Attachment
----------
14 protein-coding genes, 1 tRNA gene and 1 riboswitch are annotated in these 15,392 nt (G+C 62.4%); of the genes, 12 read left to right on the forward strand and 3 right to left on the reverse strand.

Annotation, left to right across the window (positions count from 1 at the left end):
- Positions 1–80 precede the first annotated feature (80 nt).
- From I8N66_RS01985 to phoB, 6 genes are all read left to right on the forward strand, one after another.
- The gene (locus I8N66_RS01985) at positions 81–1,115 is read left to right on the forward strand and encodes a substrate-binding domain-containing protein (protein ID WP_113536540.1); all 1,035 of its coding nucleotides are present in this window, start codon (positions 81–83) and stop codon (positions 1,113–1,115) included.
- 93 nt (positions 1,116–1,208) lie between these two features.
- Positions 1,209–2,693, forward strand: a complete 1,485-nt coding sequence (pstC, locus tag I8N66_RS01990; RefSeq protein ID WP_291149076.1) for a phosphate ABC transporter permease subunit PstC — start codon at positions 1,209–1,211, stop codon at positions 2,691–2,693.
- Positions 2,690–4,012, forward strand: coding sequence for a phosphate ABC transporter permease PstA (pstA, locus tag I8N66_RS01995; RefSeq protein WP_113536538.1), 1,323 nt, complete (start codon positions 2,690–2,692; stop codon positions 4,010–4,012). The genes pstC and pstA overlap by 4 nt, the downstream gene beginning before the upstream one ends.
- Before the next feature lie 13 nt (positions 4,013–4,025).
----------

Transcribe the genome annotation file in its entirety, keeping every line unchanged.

14 protein-coding genes, 1 tRNA gene and 1 riboswitch are annotated in these 15,392 nt (G+C 62.4%); of the genes, 12 read left to right on the forward strand and 3 right to left on the reverse strand.

Annotation, left to right across the window (positions count from 1 at the left end):
- Positions 1–80 precede the first annotated feature (80 nt).
- From I8N66_RS01985 to phoB, 6 genes are all read left to right on the forward strand, one after another.
- The gene (locus I8N66_RS01985) at positions 81–1,115 is read left to right on the forward strand and encodes a substrate-binding domain-containing protein (protein ID WP_113536540.1); all 1,035 of its coding nucleotides are present in this window, start codon (positions 81–83) and stop codon (positions 1,113–1,115) included.
- 93 nt (positions 1,116–1,208) lie between these two features.
- Positions 1,209–2,693, forward strand: a complete 1,485-nt coding sequence (pstC, locus tag I8N66_RS01990; RefSeq protein ID WP_291149076.1) for a phosphate ABC transporter permease subunit PstC — start codon at positions 1,209–1,211, stop codon at positions 2,691–2,693.
- Positions 2,690–4,012, forward strand: coding sequence for a phosphate ABC transporter permease PstA (pstA, locus tag I8N66_RS01995; RefSeq protein WP_113536538.1), 1,323 nt, complete (start codon positions 2,690–2,692; stop codon positions 4,010–4,012). The genes pstC and pstA overlap by 4 nt, the downstream gene beginning before the upstream one ends.
- Before the next feature lie 13 nt (positions 4,013–4,025).